Yesterday, in the virtual conference room, some of my colleagues and I were discussing the Jeffrey Toobin incident, when one of them said, “Well, isn’t this just a product of a world where we all work at home now?” That’s an interesting question, but to be honest, not one of the several I had been mulling over since I heard the news of the gaffe. (My main one: He was playing the courts in an election LARP? Hasn’t the Supreme Court been through enough this year?)
My co-worker argued that people are free to work as they please now, and there’s little difference between taking a smoke break or a moment to meditate and having a go at your dick. Hmmm. Perhaps. But also … I think there actually is. The difference between having a smoke break and jerking off just next to the portal through which you also communicate with your entire office is that you don’t risk carelessly showing everybody your penis when you’re having a cigarette. And that’s sort of an important distinction. Also, have the men learned literally nothing since 2017? We just want boundaries! We do not want to see your dicks or think about how you can’t leave your dicks alone while we try to work.
There’s no way to moralize about this that sounds cool, and it’s not as if I don’t know that old men, and plenty of women, sometimes masturbate in the middle of the day — I work at this horny website, after all. But I don’t think this is about the unfortunate work circumstances we’re all facing during a pandemic. The Zoom dick incident was about what so many of these things are always about: recklessness that certain people feel they can get away with.
Another colleague suggested that we cannot understand that our elders are human and sometimes make mistakes. That we need them to be perfect. There’s a bit of truth to that. But maybe it’s also that we expect the people who hold highly paid positions of power (that crowd out other deserving people below them), to at least pretend that they take their jobs as seriously as the rest of us do. I would expect them to adhere to a basic set of implicit rules, one of which had been, in my experience, no jerking off at work.
As Maya Kosoff pointed out on Medium, there’s a power imbalance made obvious in the fact that one of The New Yorker’s “stars” feels he can do that, while so many people in the journalism industry fear for their jobs or are tasked with simply keeping the traffic-ship afloat. The Toobins are the Don Drapers of the world, making the rest of us the Peggy Olsons. In all my working years I never felt I had the job security or privilege to take a risk like that. Maybe that’s a failure of imagination on my part. Or maybe I really didn’t.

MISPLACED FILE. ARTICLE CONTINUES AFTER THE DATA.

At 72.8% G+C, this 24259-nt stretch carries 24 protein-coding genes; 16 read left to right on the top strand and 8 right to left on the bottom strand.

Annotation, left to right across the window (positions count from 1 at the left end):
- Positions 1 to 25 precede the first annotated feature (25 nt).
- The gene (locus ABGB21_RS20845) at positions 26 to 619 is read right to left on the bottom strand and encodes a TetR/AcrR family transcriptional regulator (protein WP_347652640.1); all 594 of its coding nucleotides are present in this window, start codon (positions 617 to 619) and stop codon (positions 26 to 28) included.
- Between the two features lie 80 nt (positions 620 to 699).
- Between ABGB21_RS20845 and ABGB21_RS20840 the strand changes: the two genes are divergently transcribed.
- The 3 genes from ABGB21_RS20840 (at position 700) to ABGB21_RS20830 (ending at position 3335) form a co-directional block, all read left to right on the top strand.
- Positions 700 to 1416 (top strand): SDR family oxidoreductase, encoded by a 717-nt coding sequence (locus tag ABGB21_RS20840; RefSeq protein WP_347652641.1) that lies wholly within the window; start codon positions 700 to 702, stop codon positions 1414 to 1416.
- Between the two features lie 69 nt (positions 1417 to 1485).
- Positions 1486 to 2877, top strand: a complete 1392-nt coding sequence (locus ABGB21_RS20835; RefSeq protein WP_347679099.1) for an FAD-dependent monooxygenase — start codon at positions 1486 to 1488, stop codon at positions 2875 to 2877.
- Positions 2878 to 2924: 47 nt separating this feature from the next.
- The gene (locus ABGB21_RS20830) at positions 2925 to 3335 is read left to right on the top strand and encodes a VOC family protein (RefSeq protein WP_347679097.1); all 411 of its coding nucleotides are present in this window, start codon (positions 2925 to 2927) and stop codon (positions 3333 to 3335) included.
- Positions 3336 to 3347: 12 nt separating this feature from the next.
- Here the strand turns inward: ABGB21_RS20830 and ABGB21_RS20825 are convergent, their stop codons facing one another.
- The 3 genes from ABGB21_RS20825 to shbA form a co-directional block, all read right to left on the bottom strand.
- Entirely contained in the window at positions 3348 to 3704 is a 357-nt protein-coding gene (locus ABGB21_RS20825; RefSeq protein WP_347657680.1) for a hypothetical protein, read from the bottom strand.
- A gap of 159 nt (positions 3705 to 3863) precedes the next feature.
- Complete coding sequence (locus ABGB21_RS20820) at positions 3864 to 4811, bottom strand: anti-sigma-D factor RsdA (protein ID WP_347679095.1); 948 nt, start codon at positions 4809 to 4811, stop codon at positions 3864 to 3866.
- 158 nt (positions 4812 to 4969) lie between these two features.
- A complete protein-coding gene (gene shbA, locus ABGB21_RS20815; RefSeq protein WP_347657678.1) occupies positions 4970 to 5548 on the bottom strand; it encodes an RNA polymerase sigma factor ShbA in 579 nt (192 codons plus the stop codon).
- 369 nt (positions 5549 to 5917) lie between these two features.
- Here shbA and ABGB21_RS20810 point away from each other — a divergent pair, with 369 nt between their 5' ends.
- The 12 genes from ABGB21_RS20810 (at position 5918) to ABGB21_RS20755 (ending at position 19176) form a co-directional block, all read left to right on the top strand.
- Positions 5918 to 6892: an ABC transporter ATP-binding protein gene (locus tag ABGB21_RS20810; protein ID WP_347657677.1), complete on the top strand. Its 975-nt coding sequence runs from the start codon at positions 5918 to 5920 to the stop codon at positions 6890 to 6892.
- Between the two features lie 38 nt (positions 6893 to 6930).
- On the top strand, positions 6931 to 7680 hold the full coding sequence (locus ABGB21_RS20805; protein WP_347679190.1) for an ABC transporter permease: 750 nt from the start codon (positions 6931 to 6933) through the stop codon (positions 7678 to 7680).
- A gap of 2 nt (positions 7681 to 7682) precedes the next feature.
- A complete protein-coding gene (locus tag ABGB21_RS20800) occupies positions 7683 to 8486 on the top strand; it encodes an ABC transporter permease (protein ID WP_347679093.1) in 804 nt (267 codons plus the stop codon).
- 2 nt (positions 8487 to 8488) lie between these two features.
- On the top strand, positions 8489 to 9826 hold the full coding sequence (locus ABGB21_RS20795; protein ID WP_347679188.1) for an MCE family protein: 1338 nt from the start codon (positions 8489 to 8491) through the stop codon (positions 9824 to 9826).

I don’t think there’s anything to be done about the Zoom dick, and it’s probably not something worth punishing a person for in a lasting way. But, Mr. Remnick, I promise you there are other brilliant writers out there who wouldn’t dream of further embarrassing you during your already embarrassing mock-election LARPing exercise. Perhaps it’s time to consider them for big important roles at the magazine.
My irritation about this isn’t about sex panic or general prudery. I simply can’t square Toobin’s sense of entitlement with the lengths I go to just to maintain a semblance of distance from my own family, so as to appear marginally professional on Zoom calls. I can’t square the anxiety I hear from my fellow working moms — that their real lives will encroach on the way they are perceived to be devoted to work — with the casual attitude of my male colleagues. I can’t help but think of the nearly 1 million women who left the workforce just last month, because the pressure to balance taking care of family and work proved too overwhelming.
Sure, as was pointed out to me, anybody can masturbate any time now that we work at home. But the real question is, who feels like they can?